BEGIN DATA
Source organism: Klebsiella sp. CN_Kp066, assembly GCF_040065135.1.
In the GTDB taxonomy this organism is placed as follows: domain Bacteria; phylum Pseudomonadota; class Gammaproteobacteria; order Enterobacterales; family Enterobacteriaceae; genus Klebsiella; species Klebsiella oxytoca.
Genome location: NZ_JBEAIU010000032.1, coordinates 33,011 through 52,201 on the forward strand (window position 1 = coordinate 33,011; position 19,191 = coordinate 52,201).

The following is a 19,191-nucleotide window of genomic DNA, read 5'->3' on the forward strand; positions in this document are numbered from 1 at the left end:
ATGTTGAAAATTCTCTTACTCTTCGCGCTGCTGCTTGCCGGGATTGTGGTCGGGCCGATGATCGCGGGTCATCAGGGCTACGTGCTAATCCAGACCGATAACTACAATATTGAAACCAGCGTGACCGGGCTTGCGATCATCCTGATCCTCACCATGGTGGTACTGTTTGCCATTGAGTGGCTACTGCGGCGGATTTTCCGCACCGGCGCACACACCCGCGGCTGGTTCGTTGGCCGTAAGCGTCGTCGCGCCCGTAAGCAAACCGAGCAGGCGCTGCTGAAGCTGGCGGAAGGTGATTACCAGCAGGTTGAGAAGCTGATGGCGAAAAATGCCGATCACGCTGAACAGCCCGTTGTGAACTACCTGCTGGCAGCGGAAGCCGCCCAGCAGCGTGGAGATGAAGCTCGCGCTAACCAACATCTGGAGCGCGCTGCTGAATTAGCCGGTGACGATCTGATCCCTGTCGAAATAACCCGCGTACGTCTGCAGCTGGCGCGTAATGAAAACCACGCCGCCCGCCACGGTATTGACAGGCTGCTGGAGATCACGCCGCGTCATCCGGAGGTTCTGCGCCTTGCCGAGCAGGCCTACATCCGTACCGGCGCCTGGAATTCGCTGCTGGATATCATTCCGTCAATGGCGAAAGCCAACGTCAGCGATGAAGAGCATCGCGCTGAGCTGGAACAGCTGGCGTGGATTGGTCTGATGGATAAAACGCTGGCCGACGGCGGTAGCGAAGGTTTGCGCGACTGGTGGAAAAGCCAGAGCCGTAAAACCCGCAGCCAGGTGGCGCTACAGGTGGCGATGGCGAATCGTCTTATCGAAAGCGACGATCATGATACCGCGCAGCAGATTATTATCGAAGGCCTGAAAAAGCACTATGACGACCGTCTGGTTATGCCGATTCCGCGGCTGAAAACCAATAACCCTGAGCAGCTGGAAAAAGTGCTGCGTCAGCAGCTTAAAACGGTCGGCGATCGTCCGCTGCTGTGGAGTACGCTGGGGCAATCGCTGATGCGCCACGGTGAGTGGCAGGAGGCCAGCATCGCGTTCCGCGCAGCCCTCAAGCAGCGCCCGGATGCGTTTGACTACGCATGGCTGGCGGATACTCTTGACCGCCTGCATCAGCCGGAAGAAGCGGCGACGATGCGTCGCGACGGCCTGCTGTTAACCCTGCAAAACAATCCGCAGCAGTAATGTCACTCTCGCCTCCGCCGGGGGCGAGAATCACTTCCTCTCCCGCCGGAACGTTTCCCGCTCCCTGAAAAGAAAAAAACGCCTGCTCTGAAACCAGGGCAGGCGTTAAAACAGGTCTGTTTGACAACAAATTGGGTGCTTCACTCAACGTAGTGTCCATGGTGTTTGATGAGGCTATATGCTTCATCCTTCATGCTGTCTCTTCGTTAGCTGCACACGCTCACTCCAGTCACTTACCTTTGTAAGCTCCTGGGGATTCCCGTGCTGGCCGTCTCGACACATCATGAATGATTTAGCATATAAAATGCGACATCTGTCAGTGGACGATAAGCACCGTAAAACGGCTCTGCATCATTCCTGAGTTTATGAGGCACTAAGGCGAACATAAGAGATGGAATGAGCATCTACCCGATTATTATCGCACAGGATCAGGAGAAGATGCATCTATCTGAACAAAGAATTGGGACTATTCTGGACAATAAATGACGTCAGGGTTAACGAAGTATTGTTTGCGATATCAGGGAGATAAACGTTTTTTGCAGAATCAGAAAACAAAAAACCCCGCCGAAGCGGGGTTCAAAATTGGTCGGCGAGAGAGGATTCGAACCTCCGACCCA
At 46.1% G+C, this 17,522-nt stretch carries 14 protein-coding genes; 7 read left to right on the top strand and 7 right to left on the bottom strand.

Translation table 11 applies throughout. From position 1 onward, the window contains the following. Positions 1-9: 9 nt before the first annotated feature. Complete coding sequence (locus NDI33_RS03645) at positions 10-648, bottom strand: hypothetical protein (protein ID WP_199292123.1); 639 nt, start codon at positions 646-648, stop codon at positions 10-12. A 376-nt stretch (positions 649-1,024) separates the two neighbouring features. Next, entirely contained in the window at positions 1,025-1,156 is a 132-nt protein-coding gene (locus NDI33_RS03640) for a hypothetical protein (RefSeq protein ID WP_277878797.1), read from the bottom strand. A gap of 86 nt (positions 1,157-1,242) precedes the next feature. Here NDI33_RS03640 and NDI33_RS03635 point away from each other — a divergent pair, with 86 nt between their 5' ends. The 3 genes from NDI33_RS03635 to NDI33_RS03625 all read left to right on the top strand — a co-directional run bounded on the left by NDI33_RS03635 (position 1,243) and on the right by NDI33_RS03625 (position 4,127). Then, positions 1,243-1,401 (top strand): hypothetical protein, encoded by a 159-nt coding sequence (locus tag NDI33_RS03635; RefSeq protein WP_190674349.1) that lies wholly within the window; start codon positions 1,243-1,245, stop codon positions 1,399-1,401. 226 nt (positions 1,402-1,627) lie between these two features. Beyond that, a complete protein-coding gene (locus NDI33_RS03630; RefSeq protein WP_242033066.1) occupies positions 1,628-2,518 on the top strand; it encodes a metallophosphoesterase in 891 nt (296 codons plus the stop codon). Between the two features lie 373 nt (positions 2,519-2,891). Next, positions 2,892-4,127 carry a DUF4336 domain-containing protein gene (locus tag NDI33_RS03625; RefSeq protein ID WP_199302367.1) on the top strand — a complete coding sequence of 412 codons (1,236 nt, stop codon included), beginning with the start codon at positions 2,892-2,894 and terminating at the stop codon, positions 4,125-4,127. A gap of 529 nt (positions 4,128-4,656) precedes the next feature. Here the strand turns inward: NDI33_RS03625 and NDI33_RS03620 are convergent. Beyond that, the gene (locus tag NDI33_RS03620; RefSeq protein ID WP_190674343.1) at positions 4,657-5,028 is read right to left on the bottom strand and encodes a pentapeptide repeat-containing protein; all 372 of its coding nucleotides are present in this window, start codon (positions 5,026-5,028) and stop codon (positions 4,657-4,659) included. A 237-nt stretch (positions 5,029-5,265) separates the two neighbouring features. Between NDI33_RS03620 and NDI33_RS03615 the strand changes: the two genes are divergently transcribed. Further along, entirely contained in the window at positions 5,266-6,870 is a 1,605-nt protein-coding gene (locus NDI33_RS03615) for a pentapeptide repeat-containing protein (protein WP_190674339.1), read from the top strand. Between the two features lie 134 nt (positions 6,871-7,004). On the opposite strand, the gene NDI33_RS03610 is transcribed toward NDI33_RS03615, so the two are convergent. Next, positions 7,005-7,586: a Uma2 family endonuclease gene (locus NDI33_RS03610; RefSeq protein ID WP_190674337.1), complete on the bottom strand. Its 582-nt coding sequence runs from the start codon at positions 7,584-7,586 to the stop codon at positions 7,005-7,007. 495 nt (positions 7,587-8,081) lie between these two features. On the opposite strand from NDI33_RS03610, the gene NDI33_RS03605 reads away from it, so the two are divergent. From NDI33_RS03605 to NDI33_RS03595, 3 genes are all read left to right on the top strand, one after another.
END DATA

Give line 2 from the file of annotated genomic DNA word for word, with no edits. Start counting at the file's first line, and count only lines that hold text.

In the GTDB taxonomy this organism is placed as follows: domain Bacteria; phylum Pseudomonadota; class Gammaproteobacteria; order Enterobacterales; family Enterobacteriaceae; genus Klebsiella; species Klebsiella oxytoca.